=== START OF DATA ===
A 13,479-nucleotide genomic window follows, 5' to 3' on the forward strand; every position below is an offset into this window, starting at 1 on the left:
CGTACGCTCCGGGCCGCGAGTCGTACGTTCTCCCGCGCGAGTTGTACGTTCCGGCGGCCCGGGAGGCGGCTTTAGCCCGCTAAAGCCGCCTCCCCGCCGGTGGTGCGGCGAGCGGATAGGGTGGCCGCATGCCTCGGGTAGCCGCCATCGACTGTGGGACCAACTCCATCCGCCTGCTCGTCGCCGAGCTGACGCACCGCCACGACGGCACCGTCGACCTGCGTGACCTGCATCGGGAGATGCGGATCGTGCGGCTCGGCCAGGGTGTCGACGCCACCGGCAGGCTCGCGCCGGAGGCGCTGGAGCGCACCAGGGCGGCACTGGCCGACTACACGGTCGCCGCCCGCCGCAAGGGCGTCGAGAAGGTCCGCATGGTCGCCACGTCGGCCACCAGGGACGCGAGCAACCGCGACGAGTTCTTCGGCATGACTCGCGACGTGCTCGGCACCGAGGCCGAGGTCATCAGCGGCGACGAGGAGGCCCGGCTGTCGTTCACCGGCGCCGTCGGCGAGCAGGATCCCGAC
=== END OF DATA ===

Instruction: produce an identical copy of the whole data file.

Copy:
A 13,479-nucleotide genomic window follows, 5' to 3' on the forward strand; every position below is an offset into this window, starting at 1 on the left:
CGTACGCTCCGGGCCGCGAGTCGTACGTTCTCCCGCGCGAGTTGTACGTTCCGGCGGCCCGGGAGGCGGCTTTAGCCCGCTAAAGCCGCCTCCCCGCCGGTGGTGCGGCGAGCGGATAGGGTGGCCGCATGCCTCGGGTAGCCGCCATCGACTGTGGGACCAACTCCATCCGCCTGCTCGTCGCCGAGCTGACGCACCGCCACGACGGCACCGTCGACCTGCGTGACCTGCATCGGGAGATGCGGATCGTGCGGCTCGGCCAGGGTGTCGACGCCACCGGCAGGCTCGCGCCGGAGGCGCTGGAGCGCACCAGGGCGGCACTGGCCGACTACACGGTCGCCGCCCGCCGCAAGGGCGTCGAGAAGGTCCGCATGGTCGCCACGTCGGCCACCAGGGACGCGAGCAACCGCGACGAGTTCTTCGGCATGACTCGCGACGTGCTCGGCACCGAGGCCGAGGTCATCAGCGGCGACGAGGAGGCCCGGCTGTCGTTCACCGGCGCCGTCGGCGAGCAGGATCCCGAC